Time Travel

Time Travel


One of the pleasures of writing fiction is the freedom you have to play around with time in the stories you tell. Unlike real life, fiction lets you leap into the future and dive into the past with remarkable ease. Flash-forwards and flashbacks are at your fingertips. You are free to move back and forth in time, pole-vaulting from past to future and back to the present in the blink of an eye. Stories are time travel. Storytellers, time travellers. The scope of the journey is limitless. The possibilities infinite.

One of the many options at a writer’s disposal is to use multiple timelines to tell a story. I have always been fascinated by novels with multiple timelines. I love reading them. I am writing one which has two stories set in different timelines – one in 1950s Tibet, the other in contemporary India. The two intertwine at a crucial point in the narrative. Handling multiple timelines is not an easy task to take on. But it has its own rewards. One of the attractions of writing a novel with multiple timelines is that the stories set in different timeframes give the theme – the central chord that binds the stories together – a deeper resonance. The echoes from the past and future add color and character to the present. They provide a larger perspective and draw the reader right into the heart of the narrative.

David Mitchell’s critically acclaimed novel, Cloud Atlas, contains six stories set in different time frames. In a review, critic and writer AS Byatt called the novel a “rollercoaster” in which each story has an individual ending, as well as a cumulative ending to all, “giving a complete narrative pleasure that is rare.” Mitchell juggles timelines like a magician. His canvas is wide – the stories are set in 19th century America, Britain in the 1930s, California in the 1970s, London in the 1980s, and an apocalyptic future. Mitchell strings the disparate narratives together effortlessly and the reader is the richer for it. The novel gifts us with startling insights about the past and the future, inspiring us to explore the intricate connections between the two with fresh eyes.

Kate Atkinson plays around with time in her novel Life after Life to raise fundamental questions about the human condition. The heroine lives “many lives” in twentieth century England, each with different twists and turns and outcomes. A baby is born during a snow storm in 1910 and dies before she takes her first breath. A baby born is during a snow storm in 1910 and she survives. Time repeats itself in Life after Life, giving the heroine second, third, an infinite number of chances to live her life. The question Atkinson asks is: given more than one chance, would she (and every one of us) want to set things right in the world and save it from its preordained fate? Would we take the trouble to rewrite destiny? Would we care?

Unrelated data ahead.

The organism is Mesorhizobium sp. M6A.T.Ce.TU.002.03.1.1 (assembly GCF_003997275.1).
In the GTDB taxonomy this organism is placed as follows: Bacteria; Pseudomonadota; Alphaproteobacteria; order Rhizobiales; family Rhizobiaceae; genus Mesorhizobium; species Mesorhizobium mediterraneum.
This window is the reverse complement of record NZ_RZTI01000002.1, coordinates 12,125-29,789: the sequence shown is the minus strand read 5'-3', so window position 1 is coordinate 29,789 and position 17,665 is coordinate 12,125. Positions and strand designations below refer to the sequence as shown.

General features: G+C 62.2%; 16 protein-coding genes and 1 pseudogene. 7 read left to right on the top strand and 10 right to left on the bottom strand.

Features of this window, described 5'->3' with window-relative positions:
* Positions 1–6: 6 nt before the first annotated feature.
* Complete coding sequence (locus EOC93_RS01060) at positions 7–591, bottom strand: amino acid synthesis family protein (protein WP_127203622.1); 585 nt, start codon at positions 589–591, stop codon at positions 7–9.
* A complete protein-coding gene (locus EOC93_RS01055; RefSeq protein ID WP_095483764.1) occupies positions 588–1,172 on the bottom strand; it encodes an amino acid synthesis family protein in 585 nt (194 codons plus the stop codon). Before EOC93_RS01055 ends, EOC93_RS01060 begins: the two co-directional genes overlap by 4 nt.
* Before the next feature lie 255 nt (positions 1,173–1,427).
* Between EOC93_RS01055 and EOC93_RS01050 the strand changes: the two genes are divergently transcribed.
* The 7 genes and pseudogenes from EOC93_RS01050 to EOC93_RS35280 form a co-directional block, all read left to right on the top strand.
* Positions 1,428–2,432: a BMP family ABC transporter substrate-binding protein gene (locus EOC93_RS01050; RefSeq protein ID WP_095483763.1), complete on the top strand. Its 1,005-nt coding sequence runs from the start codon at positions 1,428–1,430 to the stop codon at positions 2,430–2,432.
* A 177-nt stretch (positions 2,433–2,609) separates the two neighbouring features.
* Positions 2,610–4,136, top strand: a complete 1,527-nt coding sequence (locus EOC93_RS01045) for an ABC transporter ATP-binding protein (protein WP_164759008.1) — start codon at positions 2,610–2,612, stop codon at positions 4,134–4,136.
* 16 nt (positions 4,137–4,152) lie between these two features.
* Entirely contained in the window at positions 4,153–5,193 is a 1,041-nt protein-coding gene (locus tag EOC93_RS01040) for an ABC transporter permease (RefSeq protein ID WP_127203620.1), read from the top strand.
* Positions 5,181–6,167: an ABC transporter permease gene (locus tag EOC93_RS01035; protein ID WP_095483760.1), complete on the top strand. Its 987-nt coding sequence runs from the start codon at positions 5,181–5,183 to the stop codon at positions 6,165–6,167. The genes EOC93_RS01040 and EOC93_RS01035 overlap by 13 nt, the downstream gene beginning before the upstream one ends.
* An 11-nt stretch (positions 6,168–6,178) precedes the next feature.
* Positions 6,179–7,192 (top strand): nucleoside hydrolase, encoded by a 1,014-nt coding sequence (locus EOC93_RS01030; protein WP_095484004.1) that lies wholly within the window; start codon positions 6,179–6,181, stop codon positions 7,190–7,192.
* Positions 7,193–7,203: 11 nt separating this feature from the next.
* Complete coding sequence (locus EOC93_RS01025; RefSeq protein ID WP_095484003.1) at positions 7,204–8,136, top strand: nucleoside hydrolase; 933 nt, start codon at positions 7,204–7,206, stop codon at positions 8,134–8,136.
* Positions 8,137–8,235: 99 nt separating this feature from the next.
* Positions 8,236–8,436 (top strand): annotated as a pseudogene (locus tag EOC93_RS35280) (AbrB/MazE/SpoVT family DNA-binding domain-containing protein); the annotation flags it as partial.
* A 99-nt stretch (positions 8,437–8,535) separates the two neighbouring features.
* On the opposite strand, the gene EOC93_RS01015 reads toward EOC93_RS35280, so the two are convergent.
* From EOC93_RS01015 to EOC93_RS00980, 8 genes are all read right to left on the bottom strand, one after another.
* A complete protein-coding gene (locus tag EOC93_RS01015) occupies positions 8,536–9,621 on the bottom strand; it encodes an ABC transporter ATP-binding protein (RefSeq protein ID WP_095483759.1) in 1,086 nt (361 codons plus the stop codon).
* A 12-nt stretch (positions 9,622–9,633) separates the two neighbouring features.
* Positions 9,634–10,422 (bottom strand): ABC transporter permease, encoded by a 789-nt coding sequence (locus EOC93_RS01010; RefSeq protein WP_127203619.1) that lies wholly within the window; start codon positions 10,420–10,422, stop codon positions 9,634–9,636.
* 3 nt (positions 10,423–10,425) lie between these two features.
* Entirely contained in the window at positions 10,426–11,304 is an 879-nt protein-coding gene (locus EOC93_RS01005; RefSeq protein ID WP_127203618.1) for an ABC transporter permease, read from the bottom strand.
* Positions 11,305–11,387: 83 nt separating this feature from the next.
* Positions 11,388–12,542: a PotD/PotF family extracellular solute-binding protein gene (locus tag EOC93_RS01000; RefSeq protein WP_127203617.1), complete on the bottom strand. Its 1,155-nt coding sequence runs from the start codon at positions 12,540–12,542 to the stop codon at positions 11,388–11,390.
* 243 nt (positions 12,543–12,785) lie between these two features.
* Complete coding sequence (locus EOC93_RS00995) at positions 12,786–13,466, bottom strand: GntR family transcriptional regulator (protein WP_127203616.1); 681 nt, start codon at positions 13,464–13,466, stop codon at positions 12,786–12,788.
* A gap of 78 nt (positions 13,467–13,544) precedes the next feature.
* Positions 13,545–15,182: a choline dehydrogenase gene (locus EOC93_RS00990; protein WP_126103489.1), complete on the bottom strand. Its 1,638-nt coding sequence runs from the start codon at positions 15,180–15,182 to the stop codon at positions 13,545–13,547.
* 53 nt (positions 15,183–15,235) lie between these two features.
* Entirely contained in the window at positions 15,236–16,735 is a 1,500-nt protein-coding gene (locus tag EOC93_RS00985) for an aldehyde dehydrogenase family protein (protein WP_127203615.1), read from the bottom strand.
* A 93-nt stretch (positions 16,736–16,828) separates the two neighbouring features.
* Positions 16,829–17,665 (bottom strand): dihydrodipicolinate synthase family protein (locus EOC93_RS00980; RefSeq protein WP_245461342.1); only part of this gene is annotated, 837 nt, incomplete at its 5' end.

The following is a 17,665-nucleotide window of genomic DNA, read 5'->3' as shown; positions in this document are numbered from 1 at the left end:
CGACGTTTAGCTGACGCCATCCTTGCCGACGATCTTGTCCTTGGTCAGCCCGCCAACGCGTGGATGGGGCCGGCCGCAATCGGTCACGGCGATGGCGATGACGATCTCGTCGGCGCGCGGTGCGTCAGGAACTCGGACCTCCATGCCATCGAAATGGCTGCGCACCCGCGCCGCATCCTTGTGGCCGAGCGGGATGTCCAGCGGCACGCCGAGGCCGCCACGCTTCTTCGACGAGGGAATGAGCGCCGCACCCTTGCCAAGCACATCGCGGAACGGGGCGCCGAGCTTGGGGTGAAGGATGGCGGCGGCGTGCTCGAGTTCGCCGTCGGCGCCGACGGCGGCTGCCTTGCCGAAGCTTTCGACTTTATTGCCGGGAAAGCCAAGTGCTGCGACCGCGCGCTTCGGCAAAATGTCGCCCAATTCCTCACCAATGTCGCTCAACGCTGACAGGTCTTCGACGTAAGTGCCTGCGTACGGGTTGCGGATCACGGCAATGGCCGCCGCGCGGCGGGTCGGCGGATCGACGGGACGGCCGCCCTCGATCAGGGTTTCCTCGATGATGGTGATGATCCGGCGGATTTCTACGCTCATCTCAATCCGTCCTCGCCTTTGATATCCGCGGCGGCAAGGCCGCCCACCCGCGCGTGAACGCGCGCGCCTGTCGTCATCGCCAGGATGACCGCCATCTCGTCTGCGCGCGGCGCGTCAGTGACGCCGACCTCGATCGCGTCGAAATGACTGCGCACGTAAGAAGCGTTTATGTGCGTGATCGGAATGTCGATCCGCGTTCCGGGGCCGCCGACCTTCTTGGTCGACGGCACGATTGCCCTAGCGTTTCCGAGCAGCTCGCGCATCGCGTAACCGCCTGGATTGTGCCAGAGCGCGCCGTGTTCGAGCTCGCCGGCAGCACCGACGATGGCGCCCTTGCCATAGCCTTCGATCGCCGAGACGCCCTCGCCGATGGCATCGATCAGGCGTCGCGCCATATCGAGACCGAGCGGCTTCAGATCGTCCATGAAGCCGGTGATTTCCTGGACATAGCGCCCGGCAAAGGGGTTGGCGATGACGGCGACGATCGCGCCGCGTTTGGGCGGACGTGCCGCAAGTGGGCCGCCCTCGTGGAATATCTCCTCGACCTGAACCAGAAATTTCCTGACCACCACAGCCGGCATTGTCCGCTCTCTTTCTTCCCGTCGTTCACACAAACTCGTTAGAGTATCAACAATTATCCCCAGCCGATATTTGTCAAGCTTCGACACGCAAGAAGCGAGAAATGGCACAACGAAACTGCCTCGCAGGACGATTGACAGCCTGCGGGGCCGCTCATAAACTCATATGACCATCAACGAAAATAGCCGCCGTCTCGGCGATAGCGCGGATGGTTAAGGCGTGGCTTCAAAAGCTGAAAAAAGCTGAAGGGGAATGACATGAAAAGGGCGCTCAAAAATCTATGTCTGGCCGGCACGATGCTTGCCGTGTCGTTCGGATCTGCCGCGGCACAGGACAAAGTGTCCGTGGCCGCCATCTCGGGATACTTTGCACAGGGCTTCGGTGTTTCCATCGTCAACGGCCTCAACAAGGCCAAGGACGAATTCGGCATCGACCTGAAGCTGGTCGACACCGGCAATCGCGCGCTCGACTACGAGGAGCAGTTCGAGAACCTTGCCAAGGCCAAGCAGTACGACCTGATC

Pulitzer winner Jennifer Egan experiments with time with interesting results in her 2010 novel, A Visit from the Goon Squad. The interlinked stories in the novel revolve around an ageing rock musician and his assistant. The stories take daring leaps between the late 60s, the present, and the future. Swinging back and forth in time, A Visit from the Goon Squad takes readers on a journey of self discovery, raising questions about choices (or their lack), ageing, and mortality.

Multiple timelines have much to offer to both writers and readers. But a few words of caution for writers are in order. Handling dual timelines requires focus, patience, and a lot of perseverance. It is critical to make both (or more) timelines in your novel equally interesting for the reader’s sake. It is also essential to maintain a balance between the stories set in different time frames to make sure none of them take up too much space in the overall narrative scheme.

When switching between timelines, be careful about making the transitions clear. Blurry or abrupt transitions will confuse readers. It is hard for readers to keep turning the pages if they are unsure about which story the writer is leading them into. Novels with multiple timelines make extra demands on the reader’s attention span. Don’t tax it with unclear transitions and leaps and bounds that come out of nowhere. When you (and your characters) move back and forth in time, the reader has to be with you every step of the way. Keep it clear, keep it interesting, and the reader will stick with you till the end.

Vineetha Mokkil is a writer and reviewer currently based in New Delhi, India. She is the author of the short story collection, “A Happy Place and Other Stories" (HarperCollins, 2014). Her first novel is in the pipeline. Mokkil’s fiction has appeared in the Santa Fe Writers Project Journal, Cha: an Asian Literary Journal, The NorthEast Review, The Missing Slate and Sugar Mule Review.

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